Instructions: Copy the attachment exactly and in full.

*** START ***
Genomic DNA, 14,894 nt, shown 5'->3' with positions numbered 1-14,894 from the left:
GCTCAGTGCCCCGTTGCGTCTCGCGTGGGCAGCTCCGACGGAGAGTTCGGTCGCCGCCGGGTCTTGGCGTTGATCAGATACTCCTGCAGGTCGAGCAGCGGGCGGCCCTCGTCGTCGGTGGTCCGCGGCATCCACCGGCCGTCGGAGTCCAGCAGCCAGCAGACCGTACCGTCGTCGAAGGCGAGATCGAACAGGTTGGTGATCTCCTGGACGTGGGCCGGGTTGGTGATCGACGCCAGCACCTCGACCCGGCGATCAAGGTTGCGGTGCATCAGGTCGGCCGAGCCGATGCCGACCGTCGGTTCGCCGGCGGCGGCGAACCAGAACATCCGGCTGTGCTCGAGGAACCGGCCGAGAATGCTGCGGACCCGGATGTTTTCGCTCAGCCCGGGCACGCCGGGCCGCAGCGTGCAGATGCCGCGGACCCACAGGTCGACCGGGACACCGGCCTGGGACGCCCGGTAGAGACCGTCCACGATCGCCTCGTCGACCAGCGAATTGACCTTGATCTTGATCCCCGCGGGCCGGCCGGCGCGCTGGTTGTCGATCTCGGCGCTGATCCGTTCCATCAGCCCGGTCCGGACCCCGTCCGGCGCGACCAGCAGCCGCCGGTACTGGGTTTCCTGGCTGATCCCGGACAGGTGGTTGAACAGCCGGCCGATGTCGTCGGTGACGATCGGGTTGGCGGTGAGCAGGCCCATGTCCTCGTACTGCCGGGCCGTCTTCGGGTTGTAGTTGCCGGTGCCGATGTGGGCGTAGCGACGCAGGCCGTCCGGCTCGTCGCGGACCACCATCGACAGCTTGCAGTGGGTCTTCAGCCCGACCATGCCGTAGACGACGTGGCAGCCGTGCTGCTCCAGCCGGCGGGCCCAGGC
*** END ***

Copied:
Genomic DNA, 14,894 nt, shown 5'->3' with positions numbered 1-14,894 from the left:
GCTCAGTGCCCCGTTGCGTCTCGCGTGGGCAGCTCCGACGGAGAGTTCGGTCGCCGCCGGGTCTTGGCGTTGATCAGATACTCCTGCAGGTCGAGCAGCGGGCGGCCCTCGTCGTCGGTGGTCCGCGGCATCCACCGGCCGTCGGAGTCCAGCAGCCAGCAGACCGTACCGTCGTCGAAGGCGAGATCGAACAGGTTGGTGATCTCCTGGACGTGGGCCGGGTTGGTGATCGACGCCAGCACCTCGACCCGGCGATCAAGGTTGCGGTGCATCAGGTCGGCCGAGCCGATGCCGACCGTCGGTTCGCCGGCGGCGGCGAACCAGAACATCCGGCTGTGCTCGAGGAACCGGCCGAGAATGCTGCGGACCCGGATGTTTTCGCTCAGCCCGGGCACGCCGGGCCGCAGCGTGCAGATGCCGCGGACCCACAGGTCGACCGGGACACCGGCCTGGGACGCCCGGTAGAGACCGTCCACGATCGCCTCGTCGACCAGCGAATTGACCTTGATCTTGATCCCCGCGGGCCGGCCGGCGCGCTGGTTGTCGATCTCGGCGCTGATCCGTTCCATCAGCCCGGTCCGGACCCCGTCCGGCGCGACCAGCAGCCGCCGGTACTGGGTTTCCTGGCTGATCCCGGACAGGTGGTTGAACAGCCGGCCGATGTCGTCGGTGACGATCGGGTTGGCGGTGAGCAGGCCCATGTCCTCGTACTGCCGGGCCGTCTTCGGGTTGTAGTTGCCGGTGCCGATGTGGGCGTAGCGACGCAGGCCGTCCGGCTCGTCGCGGACCACCATCGACAGCTTGCAGTGGGTCTTCAGCCCGACCATGCCGTAGACGACGTGGCAGCCGTGCTGCTCCAGCCGGCGGGCCCAGGC